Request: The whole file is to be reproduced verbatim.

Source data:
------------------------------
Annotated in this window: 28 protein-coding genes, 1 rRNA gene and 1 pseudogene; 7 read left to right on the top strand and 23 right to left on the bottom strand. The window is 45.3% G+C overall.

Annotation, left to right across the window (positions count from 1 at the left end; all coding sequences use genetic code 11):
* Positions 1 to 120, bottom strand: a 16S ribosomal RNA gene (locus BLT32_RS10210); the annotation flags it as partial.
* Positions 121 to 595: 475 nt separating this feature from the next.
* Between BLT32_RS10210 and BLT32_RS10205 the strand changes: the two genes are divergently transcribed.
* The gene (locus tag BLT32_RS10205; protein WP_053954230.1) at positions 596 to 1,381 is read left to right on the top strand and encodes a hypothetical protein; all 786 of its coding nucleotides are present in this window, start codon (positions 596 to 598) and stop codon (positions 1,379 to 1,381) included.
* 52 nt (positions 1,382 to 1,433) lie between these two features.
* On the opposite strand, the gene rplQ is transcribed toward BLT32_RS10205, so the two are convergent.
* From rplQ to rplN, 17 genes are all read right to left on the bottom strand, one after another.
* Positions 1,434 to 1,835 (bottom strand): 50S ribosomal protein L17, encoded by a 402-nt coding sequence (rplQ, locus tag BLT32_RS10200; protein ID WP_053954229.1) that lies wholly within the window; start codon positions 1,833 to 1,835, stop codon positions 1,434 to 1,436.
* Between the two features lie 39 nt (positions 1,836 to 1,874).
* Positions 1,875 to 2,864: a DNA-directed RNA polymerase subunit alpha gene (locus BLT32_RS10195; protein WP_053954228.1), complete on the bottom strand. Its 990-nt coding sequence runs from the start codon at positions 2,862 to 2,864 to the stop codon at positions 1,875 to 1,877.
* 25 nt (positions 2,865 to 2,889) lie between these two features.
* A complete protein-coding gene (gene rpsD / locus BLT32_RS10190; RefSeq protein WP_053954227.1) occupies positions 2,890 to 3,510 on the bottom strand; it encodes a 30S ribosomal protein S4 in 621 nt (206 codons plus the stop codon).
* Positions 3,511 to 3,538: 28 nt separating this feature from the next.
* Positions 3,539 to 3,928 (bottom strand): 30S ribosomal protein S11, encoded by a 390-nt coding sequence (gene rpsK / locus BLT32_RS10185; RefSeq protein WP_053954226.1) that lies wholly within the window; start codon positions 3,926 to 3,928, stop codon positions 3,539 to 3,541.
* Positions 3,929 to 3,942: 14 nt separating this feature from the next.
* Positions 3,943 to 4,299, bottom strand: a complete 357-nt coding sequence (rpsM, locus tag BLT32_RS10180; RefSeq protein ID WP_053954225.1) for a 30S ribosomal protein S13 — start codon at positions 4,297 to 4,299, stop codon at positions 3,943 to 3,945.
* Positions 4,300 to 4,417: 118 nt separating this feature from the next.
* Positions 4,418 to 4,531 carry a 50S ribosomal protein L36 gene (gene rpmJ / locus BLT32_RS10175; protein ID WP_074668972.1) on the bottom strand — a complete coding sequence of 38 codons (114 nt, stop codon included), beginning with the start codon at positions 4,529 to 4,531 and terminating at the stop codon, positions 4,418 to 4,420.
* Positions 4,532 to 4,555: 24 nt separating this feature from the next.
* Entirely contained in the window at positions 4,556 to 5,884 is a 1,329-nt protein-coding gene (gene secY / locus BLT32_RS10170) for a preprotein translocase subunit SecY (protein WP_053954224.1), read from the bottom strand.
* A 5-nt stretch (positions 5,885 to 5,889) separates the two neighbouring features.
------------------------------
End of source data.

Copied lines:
Annotated in this window: 28 protein-coding genes, 1 rRNA gene and 1 pseudogene; 7 read left to right on the top strand and 23 right to left on the bottom strand. The window is 45.3% G+C overall.

Annotation, left to right across the window (positions count from 1 at the left end; all coding sequences use genetic code 11):
* Positions 1 to 120, bottom strand: a 16S ribosomal RNA gene (locus BLT32_RS10210); the annotation flags it as partial.
* Positions 121 to 595: 475 nt separating this feature from the next.
* Between BLT32_RS10210 and BLT32_RS10205 the strand changes: the two genes are divergently transcribed.
* The gene (locus tag BLT32_RS10205; protein WP_053954230.1) at positions 596 to 1,381 is read left to right on the top strand and encodes a hypothetical protein; all 786 of its coding nucleotides are present in this window, start codon (positions 596 to 598) and stop codon (positions 1,379 to 1,381) included.
* 52 nt (positions 1,382 to 1,433) lie between these two features.
* On the opposite strand, the gene rplQ is transcribed toward BLT32_RS10205, so the two are convergent.
* From rplQ to rplN, 17 genes are all read right to left on the bottom strand, one after another.
* Positions 1,434 to 1,835 (bottom strand): 50S ribosomal protein L17, encoded by a 402-nt coding sequence (rplQ, locus tag BLT32_RS10200; protein ID WP_053954229.1) that lies wholly within the window; start codon positions 1,833 to 1,835, stop codon positions 1,434 to 1,436.
* Between the two features lie 39 nt (positions 1,836 to 1,874).
* Positions 1,875 to 2,864: a DNA-directed RNA polymerase subunit alpha gene (locus BLT32_RS10195; protein WP_053954228.1), complete on the bottom strand. Its 990-nt coding sequence runs from the start codon at positions 2,862 to 2,864 to the stop codon at positions 1,875 to 1,877.
* 25 nt (positions 2,865 to 2,889) lie between these two features.
* A complete protein-coding gene (gene rpsD / locus BLT32_RS10190; RefSeq protein WP_053954227.1) occupies positions 2,890 to 3,510 on the bottom strand; it encodes a 30S ribosomal protein S4 in 621 nt (206 codons plus the stop codon).
* Positions 3,511 to 3,538: 28 nt separating this feature from the next.
* Positions 3,539 to 3,928 (bottom strand): 30S ribosomal protein S11, encoded by a 390-nt coding sequence (gene rpsK / locus BLT32_RS10185; RefSeq protein WP_053954226.1) that lies wholly within the window; start codon positions 3,926 to 3,928, stop codon positions 3,539 to 3,541.
* Positions 3,929 to 3,942: 14 nt separating this feature from the next.
* Positions 3,943 to 4,299, bottom strand: a complete 357-nt coding sequence (rpsM, locus tag BLT32_RS10180; RefSeq protein ID WP_053954225.1) for a 30S ribosomal protein S13 — start codon at positions 4,297 to 4,299, stop codon at positions 3,943 to 3,945.
* Positions 4,300 to 4,417: 118 nt separating this feature from the next.
* Positions 4,418 to 4,531 carry a 50S ribosomal protein L36 gene (gene rpmJ / locus BLT32_RS10175; protein ID WP_074668972.1) on the bottom strand — a complete coding sequence of 38 codons (114 nt, stop codon included), beginning with the start codon at positions 4,529 to 4,531 and terminating at the stop codon, positions 4,418 to 4,420.
* Positions 4,532 to 4,555: 24 nt separating this feature from the next.
* Entirely contained in the window at positions 4,556 to 5,884 is a 1,329-nt protein-coding gene (gene secY / locus BLT32_RS10170) for a preprotein translocase subunit SecY (protein WP_053954224.1), read from the bottom strand.
* A 5-nt stretch (positions 5,885 to 5,889) separates the two neighbouring features.